Darwin’s theory allowed room for a Creator (albeit in a slightly different way than literalists would have allowed), but Darwin also knew that many people would not see it that way.  William Paley did not make this any easier for Darwin, by declaring that any theory which did not attest to the art or skill of the designer was absurd, and could only be branded as atheism.  This argument moved Darwin enough to hold off publication of Origin out of fear of being branded an atheist, a term which those in his social circles would have found repulsive.  He had no desire to bring down the monarchy like the French revolutionists, and was afraid of the social consequences of being an atheist.  Despite his precautions, the reaction to Origin was mixed in the religious community, and many did label him an atheist.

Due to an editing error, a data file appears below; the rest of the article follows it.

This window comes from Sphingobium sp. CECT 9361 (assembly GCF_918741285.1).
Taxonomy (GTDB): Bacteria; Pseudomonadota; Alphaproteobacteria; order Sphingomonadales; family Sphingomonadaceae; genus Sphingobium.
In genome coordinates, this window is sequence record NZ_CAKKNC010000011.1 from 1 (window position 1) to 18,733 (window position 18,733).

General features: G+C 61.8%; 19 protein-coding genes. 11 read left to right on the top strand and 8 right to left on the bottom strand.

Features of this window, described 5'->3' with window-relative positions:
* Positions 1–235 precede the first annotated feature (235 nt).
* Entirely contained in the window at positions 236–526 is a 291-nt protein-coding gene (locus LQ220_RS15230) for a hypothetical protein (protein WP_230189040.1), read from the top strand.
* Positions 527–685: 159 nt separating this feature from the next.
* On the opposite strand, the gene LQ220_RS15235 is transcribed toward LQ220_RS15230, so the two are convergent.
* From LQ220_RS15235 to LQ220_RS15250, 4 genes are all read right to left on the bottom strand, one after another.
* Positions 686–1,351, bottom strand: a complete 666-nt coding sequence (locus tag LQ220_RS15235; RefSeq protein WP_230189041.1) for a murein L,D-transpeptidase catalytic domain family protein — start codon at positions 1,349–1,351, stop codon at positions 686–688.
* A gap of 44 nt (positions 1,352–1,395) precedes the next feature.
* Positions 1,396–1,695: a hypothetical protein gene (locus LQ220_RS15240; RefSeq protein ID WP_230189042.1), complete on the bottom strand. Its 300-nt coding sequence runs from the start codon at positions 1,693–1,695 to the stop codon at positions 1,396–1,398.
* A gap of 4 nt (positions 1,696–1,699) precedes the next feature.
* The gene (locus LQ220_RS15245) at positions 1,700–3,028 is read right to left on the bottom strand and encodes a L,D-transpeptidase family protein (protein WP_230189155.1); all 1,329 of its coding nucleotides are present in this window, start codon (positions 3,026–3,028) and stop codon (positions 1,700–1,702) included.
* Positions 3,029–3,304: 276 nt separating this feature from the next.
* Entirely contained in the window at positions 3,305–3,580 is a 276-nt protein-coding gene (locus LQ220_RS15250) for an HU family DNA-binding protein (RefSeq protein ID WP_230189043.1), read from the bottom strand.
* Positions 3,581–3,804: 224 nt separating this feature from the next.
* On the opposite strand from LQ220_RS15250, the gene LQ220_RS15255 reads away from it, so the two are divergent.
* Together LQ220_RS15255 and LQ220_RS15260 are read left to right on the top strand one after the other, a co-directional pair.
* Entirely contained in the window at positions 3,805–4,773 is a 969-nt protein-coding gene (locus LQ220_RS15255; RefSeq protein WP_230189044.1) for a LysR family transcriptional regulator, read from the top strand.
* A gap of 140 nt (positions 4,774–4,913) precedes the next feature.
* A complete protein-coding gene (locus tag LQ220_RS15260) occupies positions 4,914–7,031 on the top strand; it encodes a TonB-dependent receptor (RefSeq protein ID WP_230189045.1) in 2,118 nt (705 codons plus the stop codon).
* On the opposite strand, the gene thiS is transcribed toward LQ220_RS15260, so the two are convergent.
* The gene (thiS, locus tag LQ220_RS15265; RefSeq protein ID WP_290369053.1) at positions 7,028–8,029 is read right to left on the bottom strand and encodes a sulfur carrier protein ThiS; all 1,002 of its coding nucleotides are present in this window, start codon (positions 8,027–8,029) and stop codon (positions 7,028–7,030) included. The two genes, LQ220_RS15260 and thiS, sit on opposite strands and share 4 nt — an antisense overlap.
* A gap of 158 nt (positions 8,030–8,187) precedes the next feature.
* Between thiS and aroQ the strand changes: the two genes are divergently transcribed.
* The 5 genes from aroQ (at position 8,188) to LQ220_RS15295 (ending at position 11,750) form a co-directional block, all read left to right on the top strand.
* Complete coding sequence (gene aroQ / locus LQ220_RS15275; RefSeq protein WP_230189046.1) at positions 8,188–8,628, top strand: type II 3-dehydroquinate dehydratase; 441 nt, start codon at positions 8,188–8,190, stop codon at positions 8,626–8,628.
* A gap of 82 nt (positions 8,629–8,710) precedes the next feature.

The immutability of species was taken for granted by William Paley and many other natural philosophers and theologians.  Much of the Origin was written as a response to these people.  The discussion on the fossil record, the design of the eye, and the evolution of social insects, for example, were included to give greater force to Darwin’s arguments, arguments which he structured much in the line of Paley’s Natural Theology.  He knew he would face resistance, and he shaped his book accordingly.  Ironically, he spent a great deal of time discussing migration, as he needed to explain how life could start in one area and then move across oceans, a task also performed by Flood-believing literalists.  Darwin’s true genius is seen in that he was able to shape a compelling argument despite lacking key elements, such as the mode of variation, inheritance, or continental drift.  It was as if Paley was describing Darwin when he wrote, ‘He knows enough for his argument: he knows the utility of the end: he knows the subserviency and adaptation of the means to the end. These points being known, his ignorance of other points, his doubts concerning other points, affect not the certainty of his reasoning. The consciousness of knowing little, need not beget a distrust of that which he does know.’  It is indeed possible that Darwin derived courage from these words, written years before by an Anglican theologian.